Augusta was established in 1735-1736 by James Edward Oglethorpe, the founder of Georgia, and was named in honour of the princess of Wales. The Carolina colonists had a trading post in its vicinity before the settlement by Oglethorpe. The fort, built in 1736, was first named Fort Augusta, and in 1780, at the time of the British occupation, was enlarged and renamed Fort Cornwallis; its site is now marked by a Memorial Cross, erected by the Colonial Dames of Georgia in the churchyard of St Paul's. Tobacco was the principal agricultural product during the 18th century, and for its culture negro slaves were introduced from Carolina, before the restrictions of the Georgia Trustees on slavery were removed. During the colonial period several treaties with Indians were made at Augusta; by the most important, that of 1763, the Choctaws, Creeks, Chickasaws, Cherokees and Catawbas agreed (in a meeting with the governors of North and South Carolina, Virginia and Georgia) to the terms of the treaty of Paris. At the opening of the American War of Independence, the majority of the people of Augusta were Loyalists. The town was taken by the British under Lieut.-Col. Archibald Campbell (1739-1791) in January 1779, but was evacuated a month later; it was the seat of government of Georgia for almost the entire period from the capture of Savannah in December 1778 until May 1780, and was then abandoned by the Patriots and was occupied chiefly by Loyalists under Lieut.-Col.

Thomas Brown. In September 1780 a force of less than 500 patriots under Col. Elijah Clarke marched against the town in three divisions, and while one division, attacking a neighbouring Indian camp, drew off most of the garrison, the other two divisions entered the town; but British reinforcements arrived before Brown could be dislodged from a building in which he had taken refuge, and Clarke was forced to withdraw. A stronger American force, under Lieut.-Col. Henry Lee, renewed the siege in May 1781 and gained possession on the 5th of June. From 1783 until 1795 Augusta was again the seat of the state government. It was the meeting-place of the Land Court which confiscated the property of the Loyalists of Georgia, and of the convention which ratified for Georgia the Constitution of the United States. In 1798 it was incorporated as a town, and in 1817 it was chartered as a city. Augusta was the home of the inventor, William Longstreet (1759-1814), who as early as 1788 received a patent from the state of Georgia for a steamboat, but met with no practical success until 1808; as early as 1801 he had made experiments in the application of steam to cotton gins and saw-mills at Augusta. Near Augusta, on the site now occupied by the Eli Whitney Country Club, Eli Whitney is said to have first set up and operated his cotton gin; he is commemorated by a mural tablet in the court house. The establishment of a steamboat line to Savannah in 1817 aided Augusta's rapid commercial development. There was a disastrous fire in 1829, an epidemic of yellow fever in 1839, and a flood in 1840, but the growth of the city was not seriously checked; the cotton receipts of 1846 were 212,019 bales, and in 1847 a cotton factory was built. During the Civil War Augusta was the seat of extensive military factories, the tall chimney of the Confederate powder mills still standing as a memorial. The economic development has, since the Civil War, been steady and continuous. An exposition was held in Augusta in 1888, and another in 1893.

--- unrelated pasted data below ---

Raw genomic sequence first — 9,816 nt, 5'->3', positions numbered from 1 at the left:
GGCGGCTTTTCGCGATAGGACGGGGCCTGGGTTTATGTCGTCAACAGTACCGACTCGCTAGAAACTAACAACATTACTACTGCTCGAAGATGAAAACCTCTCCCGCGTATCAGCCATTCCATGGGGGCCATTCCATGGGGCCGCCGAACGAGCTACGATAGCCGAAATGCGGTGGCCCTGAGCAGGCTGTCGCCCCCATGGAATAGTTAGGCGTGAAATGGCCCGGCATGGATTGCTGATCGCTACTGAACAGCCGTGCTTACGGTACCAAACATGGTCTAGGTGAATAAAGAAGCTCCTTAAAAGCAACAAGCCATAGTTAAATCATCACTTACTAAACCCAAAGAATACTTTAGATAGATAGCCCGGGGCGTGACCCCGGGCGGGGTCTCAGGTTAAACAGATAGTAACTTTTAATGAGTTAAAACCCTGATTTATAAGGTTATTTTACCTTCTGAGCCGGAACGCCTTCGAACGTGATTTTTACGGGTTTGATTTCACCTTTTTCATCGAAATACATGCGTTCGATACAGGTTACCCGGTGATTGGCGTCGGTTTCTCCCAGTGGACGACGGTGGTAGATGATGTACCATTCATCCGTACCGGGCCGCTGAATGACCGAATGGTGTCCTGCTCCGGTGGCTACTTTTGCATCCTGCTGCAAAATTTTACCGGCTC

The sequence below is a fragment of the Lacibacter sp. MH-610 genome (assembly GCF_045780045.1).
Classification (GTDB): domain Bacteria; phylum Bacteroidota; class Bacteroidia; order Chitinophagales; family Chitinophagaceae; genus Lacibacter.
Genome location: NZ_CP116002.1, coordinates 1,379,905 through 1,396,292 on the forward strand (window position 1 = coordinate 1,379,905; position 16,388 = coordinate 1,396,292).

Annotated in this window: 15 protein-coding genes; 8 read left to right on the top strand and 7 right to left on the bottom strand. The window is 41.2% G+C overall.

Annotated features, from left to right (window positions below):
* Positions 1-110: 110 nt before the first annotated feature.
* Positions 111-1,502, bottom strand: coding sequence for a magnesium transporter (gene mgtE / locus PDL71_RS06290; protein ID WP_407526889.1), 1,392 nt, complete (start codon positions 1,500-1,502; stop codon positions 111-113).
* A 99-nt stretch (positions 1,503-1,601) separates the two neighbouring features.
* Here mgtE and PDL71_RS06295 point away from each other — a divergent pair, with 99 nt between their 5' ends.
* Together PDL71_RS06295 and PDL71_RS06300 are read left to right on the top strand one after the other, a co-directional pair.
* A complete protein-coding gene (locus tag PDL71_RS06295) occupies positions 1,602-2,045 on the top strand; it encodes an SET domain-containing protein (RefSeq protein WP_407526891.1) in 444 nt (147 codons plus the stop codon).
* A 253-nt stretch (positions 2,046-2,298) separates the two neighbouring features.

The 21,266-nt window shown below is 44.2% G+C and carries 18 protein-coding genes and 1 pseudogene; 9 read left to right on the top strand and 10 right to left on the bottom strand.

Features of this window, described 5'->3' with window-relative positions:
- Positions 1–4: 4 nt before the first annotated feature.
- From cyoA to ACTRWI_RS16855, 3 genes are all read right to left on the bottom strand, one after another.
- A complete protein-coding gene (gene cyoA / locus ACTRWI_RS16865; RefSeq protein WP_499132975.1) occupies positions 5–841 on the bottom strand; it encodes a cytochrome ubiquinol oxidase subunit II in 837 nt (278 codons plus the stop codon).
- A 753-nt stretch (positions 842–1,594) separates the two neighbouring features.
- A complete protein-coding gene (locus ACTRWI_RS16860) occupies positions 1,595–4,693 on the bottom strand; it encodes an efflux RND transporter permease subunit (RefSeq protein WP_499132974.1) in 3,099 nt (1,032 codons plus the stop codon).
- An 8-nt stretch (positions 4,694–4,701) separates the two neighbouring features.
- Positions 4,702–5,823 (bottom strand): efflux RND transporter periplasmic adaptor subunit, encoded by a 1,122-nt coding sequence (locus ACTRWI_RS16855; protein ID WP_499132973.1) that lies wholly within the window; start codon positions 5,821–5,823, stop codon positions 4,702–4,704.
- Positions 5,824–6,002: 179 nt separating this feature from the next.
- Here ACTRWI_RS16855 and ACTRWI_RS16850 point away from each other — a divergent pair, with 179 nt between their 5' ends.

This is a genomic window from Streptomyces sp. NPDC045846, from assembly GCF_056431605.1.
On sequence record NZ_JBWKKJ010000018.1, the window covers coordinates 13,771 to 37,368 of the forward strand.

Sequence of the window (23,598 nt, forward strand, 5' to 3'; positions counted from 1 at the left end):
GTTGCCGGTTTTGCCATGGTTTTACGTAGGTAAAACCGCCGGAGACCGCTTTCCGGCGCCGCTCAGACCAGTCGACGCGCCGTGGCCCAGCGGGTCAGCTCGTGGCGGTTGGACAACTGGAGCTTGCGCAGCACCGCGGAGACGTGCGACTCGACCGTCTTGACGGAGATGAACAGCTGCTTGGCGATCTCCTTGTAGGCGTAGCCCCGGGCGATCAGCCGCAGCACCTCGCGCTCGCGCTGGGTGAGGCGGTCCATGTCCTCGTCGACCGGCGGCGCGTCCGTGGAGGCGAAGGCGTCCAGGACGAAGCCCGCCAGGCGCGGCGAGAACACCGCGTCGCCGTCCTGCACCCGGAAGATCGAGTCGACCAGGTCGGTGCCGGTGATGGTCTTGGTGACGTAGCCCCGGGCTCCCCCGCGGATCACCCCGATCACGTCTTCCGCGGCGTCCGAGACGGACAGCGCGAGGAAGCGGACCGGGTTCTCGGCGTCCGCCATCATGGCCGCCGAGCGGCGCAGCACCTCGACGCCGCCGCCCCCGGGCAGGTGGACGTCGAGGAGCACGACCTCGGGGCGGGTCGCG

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Simple English

City of Augusta
Nickname(s): The Garden City (of the South), Masters City
Motto: We feel Good
Location of the areas of Augusta and Richmond County in the state of Georgia. The area marked in dark red show the original city limits pre-1995; the area in red shows the city limits of the consolidated city-county.
Coordinates: 33°28′12″N 81°58′30″W / 33.47°N 81.975°W / 33.47; -81.975
Country United States
State Georgia
County Richmond County
 - Mayor Deke Copenhaver
Elevation 420 ft (128 m)
Population (2005)
 - City 195,769
 Metro 520,332
Time zone EST (UTC-5)
 - Summer (DST) EDT (UTC-4)

Augusta is an American city located in the state of Georgia. As of 2000, the population was 195,182. In 1996, the governments of the City of Augusta and Richmond County combined to form the Augusta-Richmond County. The consolidated city-county is today simply known as "Augusta, Georgia". The area that makes up the city of Augusta includes almost all of Richmond County, except for the towns of Hephzibah and Blythe. These towns have their own governments separate from that of Augusta.

Augusta is located on the Georgia/South Carolina border. It is about 150 miles east of Atlanta. It is the second largest city and second largest metropolitan area in the state. Augusta is the birthplace of the Southern Baptist denomination. It is also the location of Springfield Baptist Church, the oldest African-American Baptist church in the United States. The city is famous for its golf course, the Augusta National Golf Club which is home to the first major golf tournament of each year, The Masters.

The city was named for Augusta, Princess of Wales, daughter-in-law of King George II of Great Britain and mother of King George III of Great Britain. It was the second state capital of Georgia from 1785 until 1795

Augusta's official nickname is The Garden City. It is also known as Masters City, because of the Masters golf tournament.